The Unfinished Obelisk in Aswan
The History of the Unfinished Obelisk
The Unfinished Obelisk In Aswan is a huge block of Granite which dates back to the ruling period of the New Kingdom lies unfinished in its original location in the Southern Granite quarry of Aswan.
Scientists claim that if this gigantic piece of granite was completed, it would have been the largest solid piece humans ever dealt with! With its weight being more than 18 million kilograms and its height, if ever erected being 134 meters, this would have been the largest obelisk constructed by the Pharaohs. However, due to the defect discovered near the base, the obelisk was deserted and left in its original location.
The southern end of Aswan town was an area of ancient granite quarries, where the most valuable stone for the building of many of Egypt’s monuments was obtained. Visitors on tours are often taken to see the ‘unfinished obelisk’ which still remains in situ attached to the rock on one side. Situated in the northern part of the quarries, this gigantic single piece of granite was intended to be an obelisk and is generally attributed to Queen Hatshepsut, being very similar to her obelisk in Karnak Temple in Luxor. Some fine reliefs depicting the transportation methods of an obelisk can be seen in Hatshepsut’s Deir el-Bahri temple.
The Techniques Behind Cutting Obelisks
In ancient times obelisks and other large stone objects were usually blocked out roughly before they left the quarry. There are several techniques suggested for the splitting of hard stone away from its surrounding rock. One method may have been to cut a groove along the line where the stone was to be detached and then to drive in wooden wedges which were soaked with water. The force of the swelling wood would act to split the granite – there is certainly evidence that this method was used in Roman times. Another method may have been to cut a groove with stone tools, or a primitive saw used with an abrasive, which would then be heated with charcoal and rapidly cooled with water, causing the stone to split.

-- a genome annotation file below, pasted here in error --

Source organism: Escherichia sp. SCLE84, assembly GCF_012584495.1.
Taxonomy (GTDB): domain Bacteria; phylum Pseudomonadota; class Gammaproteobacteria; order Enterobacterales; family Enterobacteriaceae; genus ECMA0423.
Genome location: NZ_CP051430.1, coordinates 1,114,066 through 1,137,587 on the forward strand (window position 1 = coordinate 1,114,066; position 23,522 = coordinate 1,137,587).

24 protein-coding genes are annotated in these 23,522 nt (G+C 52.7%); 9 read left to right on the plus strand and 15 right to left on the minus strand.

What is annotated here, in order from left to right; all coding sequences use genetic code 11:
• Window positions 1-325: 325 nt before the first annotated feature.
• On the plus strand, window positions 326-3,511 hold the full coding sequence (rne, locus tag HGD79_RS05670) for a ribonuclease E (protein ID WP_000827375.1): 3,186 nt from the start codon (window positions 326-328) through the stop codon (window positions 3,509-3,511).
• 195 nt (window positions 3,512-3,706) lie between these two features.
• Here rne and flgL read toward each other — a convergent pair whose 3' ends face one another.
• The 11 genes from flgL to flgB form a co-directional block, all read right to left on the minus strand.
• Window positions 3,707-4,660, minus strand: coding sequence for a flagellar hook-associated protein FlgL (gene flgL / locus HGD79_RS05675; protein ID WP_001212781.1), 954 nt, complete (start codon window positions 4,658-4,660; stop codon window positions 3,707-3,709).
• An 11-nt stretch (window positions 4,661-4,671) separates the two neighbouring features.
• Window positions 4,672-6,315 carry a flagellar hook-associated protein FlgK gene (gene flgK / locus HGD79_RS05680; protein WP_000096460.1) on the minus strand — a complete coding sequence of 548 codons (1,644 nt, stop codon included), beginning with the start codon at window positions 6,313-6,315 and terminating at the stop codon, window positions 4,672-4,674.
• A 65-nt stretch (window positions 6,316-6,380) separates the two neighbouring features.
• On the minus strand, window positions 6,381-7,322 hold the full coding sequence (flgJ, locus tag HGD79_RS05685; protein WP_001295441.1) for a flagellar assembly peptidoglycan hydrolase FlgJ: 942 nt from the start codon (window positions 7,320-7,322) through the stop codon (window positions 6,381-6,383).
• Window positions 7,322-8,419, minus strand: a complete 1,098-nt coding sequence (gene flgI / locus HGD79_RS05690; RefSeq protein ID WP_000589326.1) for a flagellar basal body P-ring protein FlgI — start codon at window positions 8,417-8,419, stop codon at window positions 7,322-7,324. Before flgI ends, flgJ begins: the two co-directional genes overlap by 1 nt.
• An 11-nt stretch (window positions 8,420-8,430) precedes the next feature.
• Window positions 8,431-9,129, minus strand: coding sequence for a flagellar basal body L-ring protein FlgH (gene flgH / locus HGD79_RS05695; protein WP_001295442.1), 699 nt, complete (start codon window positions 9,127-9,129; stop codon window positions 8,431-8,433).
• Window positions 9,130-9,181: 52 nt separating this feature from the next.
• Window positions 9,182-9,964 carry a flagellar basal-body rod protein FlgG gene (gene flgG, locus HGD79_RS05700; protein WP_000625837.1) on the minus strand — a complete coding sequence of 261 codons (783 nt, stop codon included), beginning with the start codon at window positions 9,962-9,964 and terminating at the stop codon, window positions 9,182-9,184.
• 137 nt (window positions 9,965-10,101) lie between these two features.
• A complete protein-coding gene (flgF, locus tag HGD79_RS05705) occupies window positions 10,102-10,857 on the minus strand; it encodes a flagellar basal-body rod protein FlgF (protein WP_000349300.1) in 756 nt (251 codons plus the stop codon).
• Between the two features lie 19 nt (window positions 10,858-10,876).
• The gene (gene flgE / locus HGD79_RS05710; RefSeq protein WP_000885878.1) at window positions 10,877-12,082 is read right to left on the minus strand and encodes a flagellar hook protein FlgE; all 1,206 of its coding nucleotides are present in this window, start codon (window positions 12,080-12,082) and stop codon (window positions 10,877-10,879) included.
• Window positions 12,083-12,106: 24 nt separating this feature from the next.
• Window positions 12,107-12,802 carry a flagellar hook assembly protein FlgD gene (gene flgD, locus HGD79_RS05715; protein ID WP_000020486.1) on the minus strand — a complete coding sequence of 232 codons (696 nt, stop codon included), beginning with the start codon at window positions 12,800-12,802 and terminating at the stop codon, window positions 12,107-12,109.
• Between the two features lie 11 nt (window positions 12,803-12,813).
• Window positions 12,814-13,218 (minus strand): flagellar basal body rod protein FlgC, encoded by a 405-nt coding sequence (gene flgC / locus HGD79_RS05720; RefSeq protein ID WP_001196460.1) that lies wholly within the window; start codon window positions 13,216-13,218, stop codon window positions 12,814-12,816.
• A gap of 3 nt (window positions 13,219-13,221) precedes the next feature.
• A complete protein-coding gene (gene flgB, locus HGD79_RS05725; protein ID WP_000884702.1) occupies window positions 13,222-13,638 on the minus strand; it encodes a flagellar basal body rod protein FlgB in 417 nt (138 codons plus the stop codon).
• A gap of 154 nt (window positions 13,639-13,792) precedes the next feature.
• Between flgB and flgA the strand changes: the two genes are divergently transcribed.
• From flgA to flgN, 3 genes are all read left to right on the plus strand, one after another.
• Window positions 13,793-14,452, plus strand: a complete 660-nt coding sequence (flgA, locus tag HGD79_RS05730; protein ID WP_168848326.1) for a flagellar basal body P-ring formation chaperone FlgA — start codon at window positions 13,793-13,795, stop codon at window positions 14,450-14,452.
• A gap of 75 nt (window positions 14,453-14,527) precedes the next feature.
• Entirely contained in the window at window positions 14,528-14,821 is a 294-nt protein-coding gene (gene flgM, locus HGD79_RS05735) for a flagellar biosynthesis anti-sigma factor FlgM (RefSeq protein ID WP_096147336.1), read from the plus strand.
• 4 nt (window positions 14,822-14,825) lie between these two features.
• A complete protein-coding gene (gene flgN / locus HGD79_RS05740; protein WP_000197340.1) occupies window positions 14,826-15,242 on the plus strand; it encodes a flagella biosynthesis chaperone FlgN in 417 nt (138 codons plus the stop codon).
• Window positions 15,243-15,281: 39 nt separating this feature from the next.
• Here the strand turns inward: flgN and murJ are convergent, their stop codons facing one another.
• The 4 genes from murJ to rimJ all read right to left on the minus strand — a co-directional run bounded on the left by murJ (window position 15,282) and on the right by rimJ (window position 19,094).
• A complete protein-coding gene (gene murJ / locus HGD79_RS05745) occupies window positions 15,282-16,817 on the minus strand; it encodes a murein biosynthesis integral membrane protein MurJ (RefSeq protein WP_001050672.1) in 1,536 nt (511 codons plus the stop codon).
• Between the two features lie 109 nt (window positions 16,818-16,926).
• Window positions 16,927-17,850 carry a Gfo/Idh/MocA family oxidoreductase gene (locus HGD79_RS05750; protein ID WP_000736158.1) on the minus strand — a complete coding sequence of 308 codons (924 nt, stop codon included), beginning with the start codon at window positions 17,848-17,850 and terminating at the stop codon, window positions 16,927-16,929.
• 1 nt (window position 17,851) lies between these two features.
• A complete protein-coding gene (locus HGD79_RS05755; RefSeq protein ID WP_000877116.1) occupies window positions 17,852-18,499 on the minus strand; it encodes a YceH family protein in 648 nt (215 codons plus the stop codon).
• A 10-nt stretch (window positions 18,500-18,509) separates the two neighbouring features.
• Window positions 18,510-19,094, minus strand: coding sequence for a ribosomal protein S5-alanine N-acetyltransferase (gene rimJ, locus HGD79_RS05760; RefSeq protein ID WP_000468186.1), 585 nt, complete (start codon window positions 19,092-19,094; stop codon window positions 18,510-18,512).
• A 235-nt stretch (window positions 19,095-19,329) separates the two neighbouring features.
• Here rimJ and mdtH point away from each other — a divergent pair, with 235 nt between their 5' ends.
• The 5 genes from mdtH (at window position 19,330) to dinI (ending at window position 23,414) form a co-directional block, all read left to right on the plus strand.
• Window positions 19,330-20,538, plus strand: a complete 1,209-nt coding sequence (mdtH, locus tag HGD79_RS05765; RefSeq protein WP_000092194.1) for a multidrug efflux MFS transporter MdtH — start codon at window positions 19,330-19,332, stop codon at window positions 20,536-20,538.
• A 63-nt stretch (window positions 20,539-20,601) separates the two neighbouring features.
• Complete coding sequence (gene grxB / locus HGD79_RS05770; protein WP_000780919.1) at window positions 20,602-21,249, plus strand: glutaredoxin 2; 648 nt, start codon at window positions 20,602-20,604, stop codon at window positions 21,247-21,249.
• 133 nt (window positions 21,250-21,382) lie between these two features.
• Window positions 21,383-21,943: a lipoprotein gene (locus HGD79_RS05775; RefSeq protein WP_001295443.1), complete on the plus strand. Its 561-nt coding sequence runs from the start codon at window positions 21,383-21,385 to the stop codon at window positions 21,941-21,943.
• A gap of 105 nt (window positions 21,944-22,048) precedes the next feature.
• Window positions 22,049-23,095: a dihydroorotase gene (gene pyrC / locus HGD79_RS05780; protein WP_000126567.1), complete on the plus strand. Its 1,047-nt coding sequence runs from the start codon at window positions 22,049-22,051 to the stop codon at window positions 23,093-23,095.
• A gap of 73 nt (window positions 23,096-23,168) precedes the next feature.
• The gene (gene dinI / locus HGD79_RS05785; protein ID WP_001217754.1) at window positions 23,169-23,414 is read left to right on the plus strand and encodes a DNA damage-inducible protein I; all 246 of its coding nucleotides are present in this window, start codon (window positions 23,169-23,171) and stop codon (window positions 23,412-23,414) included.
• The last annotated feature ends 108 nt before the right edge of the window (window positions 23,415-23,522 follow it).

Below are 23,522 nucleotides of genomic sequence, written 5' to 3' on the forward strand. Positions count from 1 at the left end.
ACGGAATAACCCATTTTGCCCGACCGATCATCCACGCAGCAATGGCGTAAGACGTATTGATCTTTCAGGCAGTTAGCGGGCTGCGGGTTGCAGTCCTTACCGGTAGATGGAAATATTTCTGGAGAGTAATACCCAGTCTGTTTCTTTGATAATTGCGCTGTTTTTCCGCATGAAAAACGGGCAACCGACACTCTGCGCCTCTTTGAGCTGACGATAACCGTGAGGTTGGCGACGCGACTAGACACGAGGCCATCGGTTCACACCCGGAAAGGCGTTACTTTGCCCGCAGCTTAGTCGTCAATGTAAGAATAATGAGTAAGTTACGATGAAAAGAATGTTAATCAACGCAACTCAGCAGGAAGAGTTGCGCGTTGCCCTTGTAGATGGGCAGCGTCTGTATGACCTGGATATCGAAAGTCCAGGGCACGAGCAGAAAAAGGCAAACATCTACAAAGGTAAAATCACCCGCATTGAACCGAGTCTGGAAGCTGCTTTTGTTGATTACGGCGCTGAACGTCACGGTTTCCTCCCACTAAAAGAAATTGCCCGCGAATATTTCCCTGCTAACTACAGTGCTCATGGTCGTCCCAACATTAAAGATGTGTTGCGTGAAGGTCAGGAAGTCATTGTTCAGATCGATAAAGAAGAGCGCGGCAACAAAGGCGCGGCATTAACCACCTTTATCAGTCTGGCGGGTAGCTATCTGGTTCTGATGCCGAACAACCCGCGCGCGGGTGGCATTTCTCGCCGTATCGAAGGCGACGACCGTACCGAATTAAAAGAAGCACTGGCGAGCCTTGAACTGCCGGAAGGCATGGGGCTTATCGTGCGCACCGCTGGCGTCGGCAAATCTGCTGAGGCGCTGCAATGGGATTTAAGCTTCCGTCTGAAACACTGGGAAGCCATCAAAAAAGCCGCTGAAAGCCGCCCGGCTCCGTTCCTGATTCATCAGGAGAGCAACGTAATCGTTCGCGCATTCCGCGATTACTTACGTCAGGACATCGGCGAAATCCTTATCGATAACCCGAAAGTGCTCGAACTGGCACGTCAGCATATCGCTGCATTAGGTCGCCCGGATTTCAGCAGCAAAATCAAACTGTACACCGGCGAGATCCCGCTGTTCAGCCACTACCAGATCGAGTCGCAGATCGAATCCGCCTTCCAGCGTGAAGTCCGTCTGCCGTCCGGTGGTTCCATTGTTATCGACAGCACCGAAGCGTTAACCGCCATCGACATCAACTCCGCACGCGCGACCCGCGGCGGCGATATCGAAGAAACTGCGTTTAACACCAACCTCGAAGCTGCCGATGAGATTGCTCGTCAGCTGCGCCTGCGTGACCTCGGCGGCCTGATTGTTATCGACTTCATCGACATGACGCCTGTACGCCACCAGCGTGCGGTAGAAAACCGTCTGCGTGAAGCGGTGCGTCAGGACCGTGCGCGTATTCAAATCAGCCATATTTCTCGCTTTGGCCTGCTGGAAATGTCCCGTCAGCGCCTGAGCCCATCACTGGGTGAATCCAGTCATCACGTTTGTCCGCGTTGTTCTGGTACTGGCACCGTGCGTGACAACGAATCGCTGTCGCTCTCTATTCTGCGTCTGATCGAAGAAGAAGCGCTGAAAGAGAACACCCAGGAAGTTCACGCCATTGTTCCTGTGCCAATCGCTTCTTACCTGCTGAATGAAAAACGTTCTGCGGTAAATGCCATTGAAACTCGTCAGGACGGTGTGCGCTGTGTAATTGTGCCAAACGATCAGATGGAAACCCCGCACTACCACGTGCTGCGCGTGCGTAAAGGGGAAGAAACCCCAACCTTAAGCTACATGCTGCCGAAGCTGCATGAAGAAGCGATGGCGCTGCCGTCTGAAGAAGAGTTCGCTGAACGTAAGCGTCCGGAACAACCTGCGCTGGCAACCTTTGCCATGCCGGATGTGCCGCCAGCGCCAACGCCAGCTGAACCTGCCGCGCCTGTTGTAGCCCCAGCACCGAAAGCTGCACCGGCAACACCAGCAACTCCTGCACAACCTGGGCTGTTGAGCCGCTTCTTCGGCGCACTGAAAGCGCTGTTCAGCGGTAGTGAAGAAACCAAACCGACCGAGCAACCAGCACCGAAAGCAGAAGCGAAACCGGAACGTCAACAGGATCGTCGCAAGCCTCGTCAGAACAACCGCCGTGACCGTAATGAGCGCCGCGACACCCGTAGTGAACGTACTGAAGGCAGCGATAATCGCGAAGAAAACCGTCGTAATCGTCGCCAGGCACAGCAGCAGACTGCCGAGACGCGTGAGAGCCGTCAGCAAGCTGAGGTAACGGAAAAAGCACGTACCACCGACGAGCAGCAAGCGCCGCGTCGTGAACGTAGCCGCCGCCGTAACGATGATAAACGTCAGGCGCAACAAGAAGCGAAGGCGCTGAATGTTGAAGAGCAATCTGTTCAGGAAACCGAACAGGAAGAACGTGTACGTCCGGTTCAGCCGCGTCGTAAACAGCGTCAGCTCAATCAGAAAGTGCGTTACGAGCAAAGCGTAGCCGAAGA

Given the primitive soft-metal tools of the ancient Egyptians, the obelisk in the Northern Quarry shows us an amazing feat of technology and archaeologists have learned much about the techniques of stone-cutting from examining this abandoned monument and from the tools which have been left behind. It would appear that the stone, which measures 42m in length and would have weighed around 1216 tonnes, developed a flaw during quarrying and was never completed, left to lie still attached to the rock for the next 3000 years. It has been a tourist attraction for almost as long.
The Northern Quarry is a fascinating place to visit for those interested in early technologies. It is famous for producing the granite used in the construction of the burial chamber of the Great Pyramid of Khufu as well as some of the casing stones in other pyramids. Every rock face shows the imprint of ancient stoneworkers with many cut-marks or artists sketches still to see. You can almost believe that the workmen have only just put down their tools and gone home for the night.
There are more than 20 obelisks in many locations all around Egypt. This is beside a large number of obelisks which are now situated in many European cities like Rome, Paris, London, and Istanbul as many of the ancient dynasties when they took control of the Land of the Nile; they transported obelisks to their homeland.
The site is now landscaped and re-opened and offers wide wooden walkways and steps between the many different levels of the quarry with a good viewing platform at either end of the unfinished obelisk. A visitors centre and open-air museum to display some of the artefacts, along with the inevitable tourist bazaar complete this unique experience.